shades of blue and silver, but perhaps the device is limited to 
monochrome. In this case, an adaptation mechanism may 
automatically transform the image to monochrome. The artist did 
not produce the resulting image. Is this still something that was 
authored? I think so. The adaptation process is acting on behalf 
of the artist (though possibly not with the artist’s approval!). 
Thus the adapted image is also authored.

To me, and I believe this also applies to (most of) my colleagues 
in DIWG, something that is authored is something that was created 
by someone, or created by a mechanism that was in turn created by 
someone, or selected from a set of creations, or created through 
an adaptation of existing creations.

Why have I avoided the term “unit”? This has been a recurring 
problem. The idea of a unit suggests indivisibility. Yet we would 
generally think of a document comprising text and images as being 
a unit. We can then go on to talk about the authoring of the text 
independent of the authoring of the images. Thus “unit” is 
possibly a bad term. Yet the term is familiar and persists in 

So an Authored Unit is a set of one or more entities obtained 
through initial authoring (typically involving human effort), or 
processes (including adaptation) such that collectively they 
provide a perceptible expression (within the delivery context) of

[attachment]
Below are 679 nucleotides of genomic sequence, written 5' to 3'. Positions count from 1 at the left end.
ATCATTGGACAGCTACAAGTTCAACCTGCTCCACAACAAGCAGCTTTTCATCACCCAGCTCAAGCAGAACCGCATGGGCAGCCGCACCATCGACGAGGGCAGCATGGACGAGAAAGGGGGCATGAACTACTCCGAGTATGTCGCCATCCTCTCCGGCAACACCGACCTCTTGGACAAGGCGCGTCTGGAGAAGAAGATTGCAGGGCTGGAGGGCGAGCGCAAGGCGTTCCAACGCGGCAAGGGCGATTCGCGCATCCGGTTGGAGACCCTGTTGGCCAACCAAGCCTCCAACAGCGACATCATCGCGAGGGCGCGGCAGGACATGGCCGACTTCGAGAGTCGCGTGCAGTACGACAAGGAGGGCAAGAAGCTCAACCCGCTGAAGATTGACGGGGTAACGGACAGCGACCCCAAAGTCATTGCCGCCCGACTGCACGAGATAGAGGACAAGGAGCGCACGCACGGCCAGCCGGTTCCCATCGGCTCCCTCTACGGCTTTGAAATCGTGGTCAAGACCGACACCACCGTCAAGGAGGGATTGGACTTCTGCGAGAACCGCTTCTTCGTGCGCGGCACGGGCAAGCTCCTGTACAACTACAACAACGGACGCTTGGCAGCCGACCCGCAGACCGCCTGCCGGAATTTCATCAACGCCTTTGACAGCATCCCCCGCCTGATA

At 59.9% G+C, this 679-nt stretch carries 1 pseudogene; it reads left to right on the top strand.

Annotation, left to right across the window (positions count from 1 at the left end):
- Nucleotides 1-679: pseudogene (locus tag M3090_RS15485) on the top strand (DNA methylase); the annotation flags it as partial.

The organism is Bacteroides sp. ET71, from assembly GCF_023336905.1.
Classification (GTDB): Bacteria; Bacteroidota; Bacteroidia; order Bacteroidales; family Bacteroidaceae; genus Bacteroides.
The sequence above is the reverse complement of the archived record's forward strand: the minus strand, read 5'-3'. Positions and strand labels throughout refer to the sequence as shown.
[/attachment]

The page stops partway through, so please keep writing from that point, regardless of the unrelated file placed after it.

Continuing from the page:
a resource (identified by a URI).
Thus the AU must be associated with a specific URI and a delivery 
context, and it may comprise several other entities, potentially 
themselves AUs. It is not necessary for the specific combinations 
of entities to be known in advance, but it should be possible to 
demonstrate or prove that any AU obtained from creations 
associated with a resource is deterministically derivable via the 
delivery context. You can then go on to impose requirements on any 
AUs so derived. For example, you can require that an image within 
the AU will not exceed the visual presentation capabilities 
indicated by the delivery context.

In that last example, it is not necessary that the author of an 
image be able to offer such guarantees, but anyone who provides an 
image transformation solution will have to offer such a guarantee 
if the presentation of the resource is to be acceptable.

The current DIWG Glossary [2] defines an Authored Unit as:

Some set of material created as a single entity by an author. 
Examples include a collection of markup, a style sheet, and a 
media resource, such as an image or audio clip.
The “set” in the definition suggests the set I mentioned earlier. 
The “single entity” alludes to the fact that the set itself can be 
referenced. The definition does not require that the members of 
the set can themselves be referenced, though the example supplied 
would suggest this may be the case.

I am sure that if your deliberations reach a superior definition 
of Authored Unit then it would likely find its way in to a 
revision of our glossary.
I wish you luck.
--- Rotan Hanrahan
Chief Innovations Architect
(Member DIWG)
[1] http://lists.w3.org/Archives/Public/w3c-wai-gl/2004JulSep/0203.html

[2] http://www.w3.org/TR/di-gloss/

	-----Original Message----- 
	From: Wendy A Chisholm [mailto:wendy@w3.org] 
	Sent: Thu 29/07/2004 20:00 
	To: www-di@w3.org 
	Subject: WCAG WG discussion of "authored unit"


	I would like to raise your awareness about a discussion in the WCAG WG 
	about the definition of "authored unit."  We plan to use the term in our 
	next public Working Draft of WCAG 2.0. 

	Thread begins at: 

	Advice and comments encouraged.  We plan to publish our next draft within 
	the next week. 


	wendy a chisholm 
	world wide web consortium 
	web accessibility initiative 

Received on Thursday, 29 July 2004 18:31:50 UTC